Eighth Stop, Holbrook, Arizona, May 16 and 17.

Since we had planned only a relatively short 240 miles to our next stop (OK RV Park in Holbrook, Arizona), we got off to a leisurely start on Tuesday morning and departed Albuquerque at about 10:15. Our route required two turns – one to get on Interstate 40, and a second at the Holbrook exit. Traffic was reasonably light, but there was a 25-30 mph gusty quartering headwind, which required continual steering inputs to deal with. The landscape became less interesting as we headed west, and by the time we got into Arizona, it was pretty much just reddish brown dirt with scrubby little plants (sagebrush?). The highest elevation we encountered was about 7200’; Holbrook is just a bit over 5000’, and Albuquerque is at 5300’, so we climbed quite a bit (and the temperature was down to 45 degrees at one point) and then descended. At some parts, there were some mountains in the distance to make it a little less boring. We also hit a few minutes of rain, just enough to undo some of Sal’s good work getting the rig nice and clean (while we were in Las Cruces), but more than enough to coat the Jeep with a layer of crud over the off-road dust. At a steady 64 mph, we made the trip in just over 3 ½ hours, ending with the odometer reading 4397. Since we crossed over to Pacific time at the Arizona border, we arrived at about 12:45 (correction, Arizona is permanently on Mountain Standard Time, so when Daylight Savings Time is in effect in all the other states, it has the same time as the Pacific Time zone, but when Standard time is in effect, it’s the same as Mountain time zone. The west is full of weird stuff like that).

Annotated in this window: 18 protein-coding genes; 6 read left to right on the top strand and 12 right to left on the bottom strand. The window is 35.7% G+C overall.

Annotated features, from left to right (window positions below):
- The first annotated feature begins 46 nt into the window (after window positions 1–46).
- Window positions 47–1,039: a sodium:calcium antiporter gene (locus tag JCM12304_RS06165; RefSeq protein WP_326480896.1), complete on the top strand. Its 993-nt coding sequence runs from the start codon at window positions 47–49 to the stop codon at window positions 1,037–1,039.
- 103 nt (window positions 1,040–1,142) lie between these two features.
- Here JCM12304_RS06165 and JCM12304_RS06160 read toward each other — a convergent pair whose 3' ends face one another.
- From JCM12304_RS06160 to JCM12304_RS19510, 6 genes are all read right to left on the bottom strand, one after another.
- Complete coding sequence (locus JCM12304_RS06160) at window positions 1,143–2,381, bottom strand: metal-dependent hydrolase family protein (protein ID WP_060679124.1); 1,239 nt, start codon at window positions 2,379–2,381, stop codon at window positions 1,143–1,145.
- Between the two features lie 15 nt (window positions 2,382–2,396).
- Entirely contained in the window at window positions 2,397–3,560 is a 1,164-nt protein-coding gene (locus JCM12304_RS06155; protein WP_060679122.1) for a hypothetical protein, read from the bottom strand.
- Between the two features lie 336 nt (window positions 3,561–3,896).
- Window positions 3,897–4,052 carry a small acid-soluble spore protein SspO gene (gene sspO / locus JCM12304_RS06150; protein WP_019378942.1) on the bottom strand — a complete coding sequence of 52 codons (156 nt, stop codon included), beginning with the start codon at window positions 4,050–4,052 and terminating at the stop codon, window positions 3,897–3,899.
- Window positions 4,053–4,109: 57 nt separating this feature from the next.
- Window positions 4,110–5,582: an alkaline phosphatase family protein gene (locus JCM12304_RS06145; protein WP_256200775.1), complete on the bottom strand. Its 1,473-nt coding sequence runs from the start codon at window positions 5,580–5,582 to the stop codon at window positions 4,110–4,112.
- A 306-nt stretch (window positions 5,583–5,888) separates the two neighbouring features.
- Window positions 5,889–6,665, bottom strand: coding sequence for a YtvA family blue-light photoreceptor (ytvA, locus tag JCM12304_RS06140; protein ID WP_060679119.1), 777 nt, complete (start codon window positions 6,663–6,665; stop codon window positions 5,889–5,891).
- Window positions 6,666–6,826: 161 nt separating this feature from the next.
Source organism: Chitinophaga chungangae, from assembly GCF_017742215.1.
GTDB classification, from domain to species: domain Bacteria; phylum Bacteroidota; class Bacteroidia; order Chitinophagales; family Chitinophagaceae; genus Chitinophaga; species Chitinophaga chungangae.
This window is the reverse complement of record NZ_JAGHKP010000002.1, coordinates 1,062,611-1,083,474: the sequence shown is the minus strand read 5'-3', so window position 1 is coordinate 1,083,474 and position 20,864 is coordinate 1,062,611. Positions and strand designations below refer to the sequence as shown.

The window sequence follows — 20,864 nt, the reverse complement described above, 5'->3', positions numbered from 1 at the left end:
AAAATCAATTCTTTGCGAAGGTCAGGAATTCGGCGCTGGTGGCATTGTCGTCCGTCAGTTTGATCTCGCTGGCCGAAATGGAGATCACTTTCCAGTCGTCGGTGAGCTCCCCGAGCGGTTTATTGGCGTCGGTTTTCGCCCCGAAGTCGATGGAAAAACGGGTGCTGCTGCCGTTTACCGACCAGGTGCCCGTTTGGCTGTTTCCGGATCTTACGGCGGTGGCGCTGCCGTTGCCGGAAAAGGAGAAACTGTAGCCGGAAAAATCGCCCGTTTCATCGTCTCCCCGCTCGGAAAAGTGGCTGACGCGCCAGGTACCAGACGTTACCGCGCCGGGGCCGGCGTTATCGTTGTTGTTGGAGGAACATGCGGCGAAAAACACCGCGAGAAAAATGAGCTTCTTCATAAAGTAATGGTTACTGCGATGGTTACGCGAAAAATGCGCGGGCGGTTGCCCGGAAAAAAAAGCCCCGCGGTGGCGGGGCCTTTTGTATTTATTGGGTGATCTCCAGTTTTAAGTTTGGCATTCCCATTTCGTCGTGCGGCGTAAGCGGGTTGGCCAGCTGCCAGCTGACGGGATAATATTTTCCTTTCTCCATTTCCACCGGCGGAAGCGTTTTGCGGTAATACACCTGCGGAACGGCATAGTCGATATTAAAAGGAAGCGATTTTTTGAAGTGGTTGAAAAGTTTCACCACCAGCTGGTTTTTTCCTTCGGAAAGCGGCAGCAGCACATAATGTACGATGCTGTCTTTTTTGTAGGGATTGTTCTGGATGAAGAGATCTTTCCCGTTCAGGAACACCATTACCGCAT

OK RV park is aptly named, it is Ok, but certainly nothing to write home about. There are some trees on the grounds, but none particularly close to our campsite. The park is right next to a mobile home park, and in fact we are at the campsite that borders that neighborhood. Since this is the first such park we have been at, I’m not sure whether that’s good, bad or indifferent; we might have an opinion on that by the time we leave Thursday morning. One positive comment is that they have the best WiFi of any campground we’ve stayed at (update Wednesday – when it works, it’s fast. Sometimes it just gives up).

Campsite at the OK RV Park, Holbrook, Arizona

It was about 60 degrees and very windy, so we changed to jeans and broke out the jackets.

Our main destination in the area is the Petrified Forest/Painted Desert National Park, which we plan to visit tomorrow. So with time on Tuesday afternoon (and no reason to hang around the OK RV Park), Therese explored the area on her smart phone and discovered that the Meteor Impact Crater was only about 60 miles away, further down I-40. We had seen the crater from the air on a previous flight from Pennsylvania to California, so we decided to check it out from ground level. With the high speed limits in the west, it took less than an hour to get there. It is privately owned, and they clearly have the profit motive in mind, but it wasn’t a terrible gouge at $18 each (we could have gotten in for $16 each, except Therese pretended not to notice the senior discount that applies when the first letter in your age is an ‘s’).